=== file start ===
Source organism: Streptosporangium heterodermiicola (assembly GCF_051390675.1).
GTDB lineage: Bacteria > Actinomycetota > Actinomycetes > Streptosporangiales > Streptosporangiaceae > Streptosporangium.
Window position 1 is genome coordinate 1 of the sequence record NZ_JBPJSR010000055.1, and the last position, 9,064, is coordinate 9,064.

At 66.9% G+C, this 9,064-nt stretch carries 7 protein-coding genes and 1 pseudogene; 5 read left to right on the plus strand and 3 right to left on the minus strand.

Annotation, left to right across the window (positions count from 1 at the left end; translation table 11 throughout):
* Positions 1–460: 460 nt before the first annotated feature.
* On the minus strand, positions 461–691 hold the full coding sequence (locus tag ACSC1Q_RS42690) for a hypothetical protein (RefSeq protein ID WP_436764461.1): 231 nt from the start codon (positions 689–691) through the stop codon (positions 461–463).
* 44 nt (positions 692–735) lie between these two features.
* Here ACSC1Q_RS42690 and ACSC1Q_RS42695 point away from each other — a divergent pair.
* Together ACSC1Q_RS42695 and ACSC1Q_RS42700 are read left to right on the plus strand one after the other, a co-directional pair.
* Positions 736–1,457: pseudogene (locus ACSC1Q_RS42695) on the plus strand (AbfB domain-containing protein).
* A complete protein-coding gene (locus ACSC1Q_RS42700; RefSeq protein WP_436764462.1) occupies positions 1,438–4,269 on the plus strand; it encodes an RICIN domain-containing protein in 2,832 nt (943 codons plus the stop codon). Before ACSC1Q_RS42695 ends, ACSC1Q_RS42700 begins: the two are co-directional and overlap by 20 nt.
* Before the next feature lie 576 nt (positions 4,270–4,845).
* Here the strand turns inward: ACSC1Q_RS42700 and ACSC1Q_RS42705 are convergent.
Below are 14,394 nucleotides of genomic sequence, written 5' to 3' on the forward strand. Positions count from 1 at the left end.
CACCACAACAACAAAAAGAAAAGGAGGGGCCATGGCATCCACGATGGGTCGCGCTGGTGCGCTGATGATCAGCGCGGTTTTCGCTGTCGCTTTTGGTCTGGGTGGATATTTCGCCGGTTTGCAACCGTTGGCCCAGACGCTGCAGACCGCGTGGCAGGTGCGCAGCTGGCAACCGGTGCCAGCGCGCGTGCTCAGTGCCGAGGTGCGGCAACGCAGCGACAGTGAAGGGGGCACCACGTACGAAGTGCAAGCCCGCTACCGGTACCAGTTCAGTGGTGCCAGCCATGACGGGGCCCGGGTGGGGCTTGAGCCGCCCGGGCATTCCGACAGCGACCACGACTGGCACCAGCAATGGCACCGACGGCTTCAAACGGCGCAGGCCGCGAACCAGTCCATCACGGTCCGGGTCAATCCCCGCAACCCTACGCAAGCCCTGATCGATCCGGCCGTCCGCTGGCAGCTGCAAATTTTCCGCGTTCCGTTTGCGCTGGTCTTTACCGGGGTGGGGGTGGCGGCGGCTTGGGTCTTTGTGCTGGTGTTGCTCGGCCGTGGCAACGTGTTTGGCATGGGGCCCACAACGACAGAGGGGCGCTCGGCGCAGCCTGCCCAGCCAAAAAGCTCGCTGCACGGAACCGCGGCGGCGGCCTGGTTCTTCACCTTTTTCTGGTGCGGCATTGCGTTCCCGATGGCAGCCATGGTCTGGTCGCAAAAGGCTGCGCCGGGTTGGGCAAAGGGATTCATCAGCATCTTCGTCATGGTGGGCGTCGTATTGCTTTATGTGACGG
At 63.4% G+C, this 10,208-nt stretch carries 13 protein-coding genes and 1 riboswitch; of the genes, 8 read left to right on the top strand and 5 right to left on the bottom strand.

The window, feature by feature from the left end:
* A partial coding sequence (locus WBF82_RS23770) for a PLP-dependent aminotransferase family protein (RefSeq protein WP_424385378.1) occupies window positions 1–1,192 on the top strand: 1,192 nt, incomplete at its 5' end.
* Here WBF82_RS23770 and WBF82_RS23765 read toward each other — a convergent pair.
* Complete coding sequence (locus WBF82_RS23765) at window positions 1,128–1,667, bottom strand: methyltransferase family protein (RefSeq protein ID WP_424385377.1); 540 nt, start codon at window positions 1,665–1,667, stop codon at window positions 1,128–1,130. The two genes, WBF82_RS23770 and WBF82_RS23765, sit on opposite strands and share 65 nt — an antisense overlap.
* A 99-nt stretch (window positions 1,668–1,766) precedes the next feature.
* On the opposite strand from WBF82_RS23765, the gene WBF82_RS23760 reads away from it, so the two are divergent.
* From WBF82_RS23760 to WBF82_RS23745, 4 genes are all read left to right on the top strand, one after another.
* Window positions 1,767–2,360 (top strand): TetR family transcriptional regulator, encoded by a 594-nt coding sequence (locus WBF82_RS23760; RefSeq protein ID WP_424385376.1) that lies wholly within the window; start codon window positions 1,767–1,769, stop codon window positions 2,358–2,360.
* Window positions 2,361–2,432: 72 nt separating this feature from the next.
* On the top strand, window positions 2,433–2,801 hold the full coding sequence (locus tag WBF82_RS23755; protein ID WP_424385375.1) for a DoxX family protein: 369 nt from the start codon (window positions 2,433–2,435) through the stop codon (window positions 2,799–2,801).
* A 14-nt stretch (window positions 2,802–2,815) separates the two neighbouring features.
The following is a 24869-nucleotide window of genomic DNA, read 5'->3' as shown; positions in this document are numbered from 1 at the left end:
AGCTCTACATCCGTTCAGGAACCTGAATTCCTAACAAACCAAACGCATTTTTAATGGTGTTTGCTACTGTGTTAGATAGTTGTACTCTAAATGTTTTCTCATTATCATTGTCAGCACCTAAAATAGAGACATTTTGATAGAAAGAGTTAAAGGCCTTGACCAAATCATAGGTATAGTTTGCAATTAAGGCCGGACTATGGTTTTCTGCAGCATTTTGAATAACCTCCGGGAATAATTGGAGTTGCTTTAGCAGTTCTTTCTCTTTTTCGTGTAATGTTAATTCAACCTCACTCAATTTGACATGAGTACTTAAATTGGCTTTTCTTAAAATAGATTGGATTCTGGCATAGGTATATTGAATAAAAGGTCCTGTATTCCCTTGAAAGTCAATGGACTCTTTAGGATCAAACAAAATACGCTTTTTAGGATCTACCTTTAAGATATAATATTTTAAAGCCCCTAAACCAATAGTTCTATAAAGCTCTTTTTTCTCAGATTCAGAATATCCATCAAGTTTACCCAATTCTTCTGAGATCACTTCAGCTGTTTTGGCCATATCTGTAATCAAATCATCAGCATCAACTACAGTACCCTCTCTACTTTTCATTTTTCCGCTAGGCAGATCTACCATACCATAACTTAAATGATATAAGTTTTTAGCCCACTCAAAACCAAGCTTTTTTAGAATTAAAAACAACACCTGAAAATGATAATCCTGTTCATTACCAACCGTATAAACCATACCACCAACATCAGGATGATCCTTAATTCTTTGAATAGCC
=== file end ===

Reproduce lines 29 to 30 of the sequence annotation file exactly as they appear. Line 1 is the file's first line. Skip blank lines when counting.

The following is a 24869-nucleotide window of genomic DNA, read 5'->3' as shown; positions in this document are numbered from 1 at the left end:
AGCTCTACATCCGTTCAGGAACCTGAATTCCTAACAAACCAAACGCATTTTTAATGGTGTTTGCTACTGTGTTAGATAGTTGTACTCTAAATGTTTTCTCATTATCATTGTCAGCACCTAAAATAGAGACATTTTGATAGAAAGAGTTAAAGGCCTTGACCAAATCATAGGTATAGTTTGCAATTAAGGCCGGACTATGGTTTTCTGCAGCATTTTGAATAACCTCCGGGAATAATTGGAGTTGCTTTAGCAGTTCTTTCTCTTTTTCGTGTAATGTTAATTCAACCTCACTCAATTTGACATGAGTACTTAAATTGGCTTTTCTTAAAATAGATTGGATTCTGGCATAGGTATATTGAATAAAAGGTCCTGTATTCCCTTGAAAGTCAATGGACTCTTTAGGATCAAACAAAATACGCTTTTTAGGATCTACCTTTAAGATATAATATTTTAAAGCCCCTAAACCAATAGTTCTATAAAGCTCTTTTTTCTCAGATTCAGAATATCCATCAAGTTTACCCAATTCTTCTGAGATCACTTCAGCTGTTTTGGCCATATCTGTAATCAAATCATCAGCATCAACTACAGTACCCTCTCTACTTTTCATTTTTCCGCTAGGCAGATCTACCATACCATAACTTAAATGATATAAGTTTTTAGCCCACTCAAAACCAAGCTTTTTTAGAATTAAAAACAACACCTGAAAATGATAATCCTGTTCATTACCAACCGTATAAACCATACCACCAACATCAGGATGATCCTTAATTCTTTGAATAGCC